“We lose a lot of games here because of the rain, particularly in the spring, and playing on turf allows us to play despite the weather, which really does make a difference,” said Horn. “I think that not only helps the athletic program, but also the academic program because we’re not having to make up games on non-game days and holding to the schedule really creates fewer conflicts all around for students.”
Dean of Afternoon Activities John Mackay has been head coach of the football team for 21 years, but his players have never been able to practice on the same field they play on.
“It’s going to be great for football because we can practice and play on the same surface without tearing it up,” Mackay said. “In the past, we’ve had a little tiny practice field. We try to stay off of our game field for that reason.”
Football and lacrosse player Zachary Stern ’19 said the year-round turf facilities will mean a whole new style and level of play.
“Lacrosse and football are totally different sports on turf,” he said. “The adjustment from a grass field to turf is enormous and provides a consistent playing surface for all practices and games.
“With the new turf fields, field hockey, football, and lacrosse will all benefit from a faster pace of play and they’ll provide our athletes with proper preparation for games at other schools and for college athletics as well."
Katie George ‘19 said the new fields would help advance her game and make for more fair competition.
“To me as a field hockey player, getting turf means a lot. Practicing on grass is not ideal and it’s harder to improve my skills,” she said. “Most teams in the Independent School League have turf and have been improving at a much faster rate simply because they had the right kind of surface.
“It was frustrating and unfair to have to play on a grass surface, while everyone else had turf. I’m very excited to have turf and can’t wait for the season to start again.”
In this space we will keep a running log of important and interesting moments in the tenure our 12th Head of School, Alixe Callen, as she navigates her first year at St. George’s. To read more of our coverage on Ms. Callen's arrival, view this article from our magazine and this Q&A on the Head of School's page on our website.
April 6, 2018
Head of School Alixe Callen gave a chapel talk to prospective students and their families during Revisit Weekend. Watch the video here.
Feb. 15, 2018
Ms. Callen sent a letter to the community to give an update on school culture and community engagement initiatives.
Feb. 6, 2018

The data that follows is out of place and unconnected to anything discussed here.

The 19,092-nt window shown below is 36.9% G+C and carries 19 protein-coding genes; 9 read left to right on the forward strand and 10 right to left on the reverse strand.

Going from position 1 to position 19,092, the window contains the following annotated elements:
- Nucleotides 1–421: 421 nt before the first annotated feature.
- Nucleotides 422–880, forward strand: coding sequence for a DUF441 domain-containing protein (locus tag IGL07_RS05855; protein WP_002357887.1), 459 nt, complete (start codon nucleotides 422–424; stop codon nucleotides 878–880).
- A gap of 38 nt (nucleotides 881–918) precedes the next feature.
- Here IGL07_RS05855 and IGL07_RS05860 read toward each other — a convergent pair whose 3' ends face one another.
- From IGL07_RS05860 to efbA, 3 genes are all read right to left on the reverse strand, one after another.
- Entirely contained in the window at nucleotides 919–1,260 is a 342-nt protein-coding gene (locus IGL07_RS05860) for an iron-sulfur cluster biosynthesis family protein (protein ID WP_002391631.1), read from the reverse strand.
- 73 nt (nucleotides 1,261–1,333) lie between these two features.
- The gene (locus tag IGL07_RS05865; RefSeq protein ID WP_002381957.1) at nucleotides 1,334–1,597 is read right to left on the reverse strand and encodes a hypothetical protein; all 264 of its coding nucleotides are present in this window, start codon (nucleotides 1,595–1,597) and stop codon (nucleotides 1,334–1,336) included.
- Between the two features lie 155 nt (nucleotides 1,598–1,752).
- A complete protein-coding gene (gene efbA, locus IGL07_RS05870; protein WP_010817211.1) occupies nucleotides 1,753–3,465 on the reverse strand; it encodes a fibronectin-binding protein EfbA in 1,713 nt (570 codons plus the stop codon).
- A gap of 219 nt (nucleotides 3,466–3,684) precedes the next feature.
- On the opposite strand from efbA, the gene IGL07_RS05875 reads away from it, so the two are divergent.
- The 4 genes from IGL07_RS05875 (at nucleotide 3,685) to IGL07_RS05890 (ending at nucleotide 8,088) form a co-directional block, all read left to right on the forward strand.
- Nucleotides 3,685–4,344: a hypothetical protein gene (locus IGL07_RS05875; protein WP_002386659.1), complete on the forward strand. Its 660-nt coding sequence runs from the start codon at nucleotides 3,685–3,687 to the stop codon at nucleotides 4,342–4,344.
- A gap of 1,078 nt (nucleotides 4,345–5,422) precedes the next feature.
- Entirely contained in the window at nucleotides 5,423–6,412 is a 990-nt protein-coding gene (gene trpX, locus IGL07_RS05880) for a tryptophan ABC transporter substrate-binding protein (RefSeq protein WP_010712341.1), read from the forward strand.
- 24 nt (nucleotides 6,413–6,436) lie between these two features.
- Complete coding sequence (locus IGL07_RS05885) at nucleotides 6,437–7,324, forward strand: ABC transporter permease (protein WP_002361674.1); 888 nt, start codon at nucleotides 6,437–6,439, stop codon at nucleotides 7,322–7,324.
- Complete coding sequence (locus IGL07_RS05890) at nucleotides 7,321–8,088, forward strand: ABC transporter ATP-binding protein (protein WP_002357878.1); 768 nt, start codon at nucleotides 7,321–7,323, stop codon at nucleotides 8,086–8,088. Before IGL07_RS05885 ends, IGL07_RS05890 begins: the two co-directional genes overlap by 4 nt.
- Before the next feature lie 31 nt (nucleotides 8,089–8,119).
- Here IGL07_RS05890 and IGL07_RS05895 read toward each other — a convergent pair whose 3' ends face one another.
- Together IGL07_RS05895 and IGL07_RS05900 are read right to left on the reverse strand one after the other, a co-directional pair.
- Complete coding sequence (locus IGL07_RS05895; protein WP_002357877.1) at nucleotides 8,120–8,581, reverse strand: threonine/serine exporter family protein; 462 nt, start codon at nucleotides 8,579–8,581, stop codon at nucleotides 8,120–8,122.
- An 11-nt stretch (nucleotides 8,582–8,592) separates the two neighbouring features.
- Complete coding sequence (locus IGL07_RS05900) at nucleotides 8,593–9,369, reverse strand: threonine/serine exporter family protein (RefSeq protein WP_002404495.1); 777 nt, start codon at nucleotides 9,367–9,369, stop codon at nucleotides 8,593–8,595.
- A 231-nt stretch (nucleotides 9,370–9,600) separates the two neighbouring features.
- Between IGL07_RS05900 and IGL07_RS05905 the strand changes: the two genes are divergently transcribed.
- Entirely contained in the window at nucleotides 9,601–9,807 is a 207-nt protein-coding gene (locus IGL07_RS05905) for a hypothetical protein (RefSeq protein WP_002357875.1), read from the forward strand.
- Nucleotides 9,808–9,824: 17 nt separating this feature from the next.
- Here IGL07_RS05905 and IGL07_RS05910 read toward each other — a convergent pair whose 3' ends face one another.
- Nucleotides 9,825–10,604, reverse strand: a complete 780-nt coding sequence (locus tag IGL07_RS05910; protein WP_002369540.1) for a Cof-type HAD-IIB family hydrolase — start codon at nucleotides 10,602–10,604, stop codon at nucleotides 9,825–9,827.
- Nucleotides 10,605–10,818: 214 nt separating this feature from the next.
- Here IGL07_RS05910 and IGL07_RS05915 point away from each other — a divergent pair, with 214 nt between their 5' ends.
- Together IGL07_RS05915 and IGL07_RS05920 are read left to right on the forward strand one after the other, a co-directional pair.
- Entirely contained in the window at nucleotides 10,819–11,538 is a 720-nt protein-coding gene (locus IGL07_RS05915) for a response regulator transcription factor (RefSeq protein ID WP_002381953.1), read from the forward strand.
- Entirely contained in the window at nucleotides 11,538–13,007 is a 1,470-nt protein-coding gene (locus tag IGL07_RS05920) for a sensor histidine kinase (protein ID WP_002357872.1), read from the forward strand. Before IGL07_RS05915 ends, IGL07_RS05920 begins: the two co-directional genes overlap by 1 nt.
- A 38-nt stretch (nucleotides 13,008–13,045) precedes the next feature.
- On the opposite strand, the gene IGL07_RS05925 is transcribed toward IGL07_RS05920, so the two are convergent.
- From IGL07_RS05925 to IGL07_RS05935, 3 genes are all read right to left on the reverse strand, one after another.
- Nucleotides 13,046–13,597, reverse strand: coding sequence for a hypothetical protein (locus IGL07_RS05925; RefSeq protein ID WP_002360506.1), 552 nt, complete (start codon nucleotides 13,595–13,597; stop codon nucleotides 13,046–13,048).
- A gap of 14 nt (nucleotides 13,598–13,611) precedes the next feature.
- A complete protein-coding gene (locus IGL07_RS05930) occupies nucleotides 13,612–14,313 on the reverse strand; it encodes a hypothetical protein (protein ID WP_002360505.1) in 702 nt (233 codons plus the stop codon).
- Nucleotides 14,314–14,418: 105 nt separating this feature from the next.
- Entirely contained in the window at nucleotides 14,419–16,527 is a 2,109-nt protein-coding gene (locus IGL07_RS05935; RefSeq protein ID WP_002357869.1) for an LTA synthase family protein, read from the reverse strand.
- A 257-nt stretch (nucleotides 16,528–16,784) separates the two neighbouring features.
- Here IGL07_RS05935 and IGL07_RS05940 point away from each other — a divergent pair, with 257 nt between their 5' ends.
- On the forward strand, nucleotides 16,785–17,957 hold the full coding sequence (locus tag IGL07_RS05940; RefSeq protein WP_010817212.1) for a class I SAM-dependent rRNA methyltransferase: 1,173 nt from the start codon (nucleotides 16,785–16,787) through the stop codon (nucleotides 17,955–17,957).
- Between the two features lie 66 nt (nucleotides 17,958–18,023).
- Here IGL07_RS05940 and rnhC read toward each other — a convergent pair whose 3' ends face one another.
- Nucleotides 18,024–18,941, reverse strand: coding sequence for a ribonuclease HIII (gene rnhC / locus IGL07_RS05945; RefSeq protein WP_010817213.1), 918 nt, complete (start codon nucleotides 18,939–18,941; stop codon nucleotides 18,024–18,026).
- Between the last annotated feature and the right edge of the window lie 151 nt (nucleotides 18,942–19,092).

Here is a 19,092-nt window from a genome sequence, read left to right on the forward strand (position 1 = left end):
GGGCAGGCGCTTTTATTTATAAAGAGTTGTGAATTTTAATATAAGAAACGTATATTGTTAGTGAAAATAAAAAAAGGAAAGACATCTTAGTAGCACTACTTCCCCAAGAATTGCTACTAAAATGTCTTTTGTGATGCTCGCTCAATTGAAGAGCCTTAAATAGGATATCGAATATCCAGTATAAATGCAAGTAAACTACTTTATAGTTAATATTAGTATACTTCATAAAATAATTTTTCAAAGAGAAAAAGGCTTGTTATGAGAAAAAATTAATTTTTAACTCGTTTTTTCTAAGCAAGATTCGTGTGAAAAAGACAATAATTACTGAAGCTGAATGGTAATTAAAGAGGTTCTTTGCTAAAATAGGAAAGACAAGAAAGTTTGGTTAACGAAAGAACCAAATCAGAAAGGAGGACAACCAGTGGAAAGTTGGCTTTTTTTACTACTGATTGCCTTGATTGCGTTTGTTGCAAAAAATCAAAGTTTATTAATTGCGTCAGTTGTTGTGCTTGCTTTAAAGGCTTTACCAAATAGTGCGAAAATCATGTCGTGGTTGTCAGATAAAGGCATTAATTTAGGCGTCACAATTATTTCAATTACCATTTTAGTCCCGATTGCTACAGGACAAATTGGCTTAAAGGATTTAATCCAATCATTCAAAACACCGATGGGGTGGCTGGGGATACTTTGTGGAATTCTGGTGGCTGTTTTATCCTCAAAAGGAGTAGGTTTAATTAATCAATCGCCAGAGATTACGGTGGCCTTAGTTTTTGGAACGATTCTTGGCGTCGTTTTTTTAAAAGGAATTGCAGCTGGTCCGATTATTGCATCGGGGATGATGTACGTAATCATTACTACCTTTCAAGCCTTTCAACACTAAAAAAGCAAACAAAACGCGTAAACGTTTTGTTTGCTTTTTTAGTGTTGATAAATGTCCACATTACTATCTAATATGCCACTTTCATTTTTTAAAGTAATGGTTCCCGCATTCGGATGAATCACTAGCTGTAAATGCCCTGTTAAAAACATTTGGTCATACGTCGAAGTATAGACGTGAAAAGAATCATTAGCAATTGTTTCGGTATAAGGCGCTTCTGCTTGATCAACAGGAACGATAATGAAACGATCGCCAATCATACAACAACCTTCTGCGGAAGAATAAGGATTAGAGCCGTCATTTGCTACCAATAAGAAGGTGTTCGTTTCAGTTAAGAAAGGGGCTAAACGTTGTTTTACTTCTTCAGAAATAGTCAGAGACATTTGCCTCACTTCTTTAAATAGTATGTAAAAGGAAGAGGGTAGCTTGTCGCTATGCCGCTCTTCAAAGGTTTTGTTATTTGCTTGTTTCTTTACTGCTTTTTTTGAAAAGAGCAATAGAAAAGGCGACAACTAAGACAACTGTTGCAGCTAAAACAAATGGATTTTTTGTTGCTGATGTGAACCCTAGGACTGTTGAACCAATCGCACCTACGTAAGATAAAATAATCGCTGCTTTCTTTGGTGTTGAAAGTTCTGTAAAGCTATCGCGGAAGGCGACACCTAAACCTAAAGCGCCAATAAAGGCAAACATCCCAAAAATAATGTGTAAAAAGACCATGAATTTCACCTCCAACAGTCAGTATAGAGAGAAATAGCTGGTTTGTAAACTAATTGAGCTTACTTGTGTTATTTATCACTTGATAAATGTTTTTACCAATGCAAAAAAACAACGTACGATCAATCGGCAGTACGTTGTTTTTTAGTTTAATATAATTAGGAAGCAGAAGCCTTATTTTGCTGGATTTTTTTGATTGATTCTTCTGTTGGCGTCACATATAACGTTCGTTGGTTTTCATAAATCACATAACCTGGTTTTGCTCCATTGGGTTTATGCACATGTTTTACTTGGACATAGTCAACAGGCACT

Ms. Callen delivered a chapel speech marking the start of Black History Month. The speech can be read here.
Dec. 6, 2017
Ms. Callen sent a letter to the community to give an update on her first year of headship and what she has learned so far.
Nov. 20, 2017
Meet Alixe Callen in this video sent to our community.
Nov. 1, 2017
Head of School Alixe Callen delivers this chapel talk: "Kindness Matters."
Oct. 24, 2017
Board Chair Leslie Heaney introduces Head of School Alixe Callen at the alumni reception in New York. Ms. Callen addresses those gathered. View the video here.
Oct. 10, 2017
Ms. Callen reflects on her first month of the academic year — and the positive and supportive community she's found here on the Hilltop — in this letter to the community.
Sept. 14, 2017
The annual Honor Chapel takes place, during which community members pledge to adhere to the school's Honor Code. Alixe makes this address.
In the evening, Alixe greets local parents and alumni at a reception at Greenvale Vineyards in Portsmouth, R.I. Watch a video of her remarks here. View photos of the event here.
Sept. 7, 2017
The community celebrates the opening of the academic year under the leadership of Head of School Alixe Callen during our Convocation service in the chapel on Thursday, Sept. 7. In her address, Ms. Callen tells students she hopes they will allow themselves to be less than perfect — and to be emboldened by the understanding and encouraging community around them. "I want emotion," she said. "I want you to ask questions, tell us your worries, be open to risks, and trust that this incredible community will support you." Watch the video of Ms. Callen's entire address on our Vimeo channel.
Sept. 5, 2017
Ms. Callen welcomes our 123 new families to the Hilltop and makes this address in the chapel on Tuesday, Sept. 5.
Aug. 23, 2017
On Aug. 23, 2017, the Newport Daily News publishes this profile of Alixe, in which she outlines her core values and approach to leadership at a new school.
Aug. 4, 2017
On Aug. 4, 2017, Alixe meets members of the greater St. George’s community on Martha’s Vineyard. Photos are on our Flickr.com page.
July 11, 2017
Ms. Callen’s first letter to the community is sent on July 11, 2017.
July 1, 2017
Ms. Callen arrives on campus and her tenure begins.
Dec. 9, 2016
Ms. Alixe Callen is announced as the first female head of St. George’s on Dec. 9, 2016. Watch the video on our Vimeo channel.